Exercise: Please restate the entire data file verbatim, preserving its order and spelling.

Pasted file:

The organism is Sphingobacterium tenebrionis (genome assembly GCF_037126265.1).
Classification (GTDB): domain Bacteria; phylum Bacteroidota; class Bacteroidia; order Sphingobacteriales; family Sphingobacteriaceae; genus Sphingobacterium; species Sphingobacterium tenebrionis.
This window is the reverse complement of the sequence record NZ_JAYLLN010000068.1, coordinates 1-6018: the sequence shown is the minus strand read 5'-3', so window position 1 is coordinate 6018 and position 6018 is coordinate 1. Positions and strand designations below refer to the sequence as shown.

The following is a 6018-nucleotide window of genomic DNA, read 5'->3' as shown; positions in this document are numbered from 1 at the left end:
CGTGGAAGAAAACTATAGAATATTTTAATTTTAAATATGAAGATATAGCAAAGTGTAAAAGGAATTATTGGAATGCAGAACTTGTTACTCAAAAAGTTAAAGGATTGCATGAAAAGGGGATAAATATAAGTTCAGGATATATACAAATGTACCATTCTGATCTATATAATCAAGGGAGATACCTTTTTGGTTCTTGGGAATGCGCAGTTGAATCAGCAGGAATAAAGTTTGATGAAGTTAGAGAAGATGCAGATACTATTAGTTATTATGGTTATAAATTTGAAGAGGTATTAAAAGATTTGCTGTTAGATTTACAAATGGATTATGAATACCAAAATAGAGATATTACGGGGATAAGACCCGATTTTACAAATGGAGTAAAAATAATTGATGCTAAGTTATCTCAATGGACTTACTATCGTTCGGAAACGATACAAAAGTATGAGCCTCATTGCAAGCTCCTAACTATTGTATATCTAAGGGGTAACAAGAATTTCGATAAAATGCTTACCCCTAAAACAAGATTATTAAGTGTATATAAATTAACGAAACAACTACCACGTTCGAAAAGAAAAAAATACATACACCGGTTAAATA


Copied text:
The organism is Sphingobacterium tenebrionis (genome assembly GCF_037126265.1).
Classification (GTDB): domain Bacteria; phylum Bacteroidota; class Bacteroidia; order Sphingobacteriales; family Sphingobacteriaceae; genus Sphingobacterium; species Sphingobacterium tenebrionis.
This window is the reverse complement of the sequence record NZ_JAYLLN010000068.1, coordinates 1-6018: the sequence shown is the minus strand read 5'-3', so window position 1 is coordinate 6018 and position 6018 is coordinate 1. Positions and strand designations below refer to the sequence as shown.

The following is a 6018-nucleotide window of genomic DNA, read 5'->3' as shown; positions in this document are numbered from 1 at the left end:
CGTGGAAGAAAACTATAGAATATTTTAATTTTAAATATGAAGATATAGCAAAGTGTAAAAGGAATTATTGGAATGCAGAACTTGTTACTCAAAAAGTTAAAGGATTGCATGAAAAGGGGATAAATATAAGTTCAGGATATATACAAATGTACCATTCTGATCTATATAATCAAGGGAGATACCTTTTTGGTTCTTGGGAATGCGCAGTTGAATCAGCAGGAATAAAGTTTGATGAAGTTAGAGAAGATGCAGATACTATTAGTTATTATGGTTATAAATTTGAAGAGGTATTAAAAGATTTGCTGTTAGATTTACAAATGGATTATGAATACCAAAATAGAGATATTACGGGGATAAGACCCGATTTTACAAATGGAGTAAAAATAATTGATGCTAAGTTATCTCAATGGACTTACTATCGTTCGGAAACGATACAAAAGTATGAGCCTCATTGCAAGCTCCTAACTATTGTATATCTAAGGGGTAACAAGAATTTCGATAAAATGCTTACCCCTAAAACAAGATTATTAAGTGTATATAAATTAACGAAACAACTACCACGTTCGAAAAGAAAAAAATACATACACCGGTTAAATA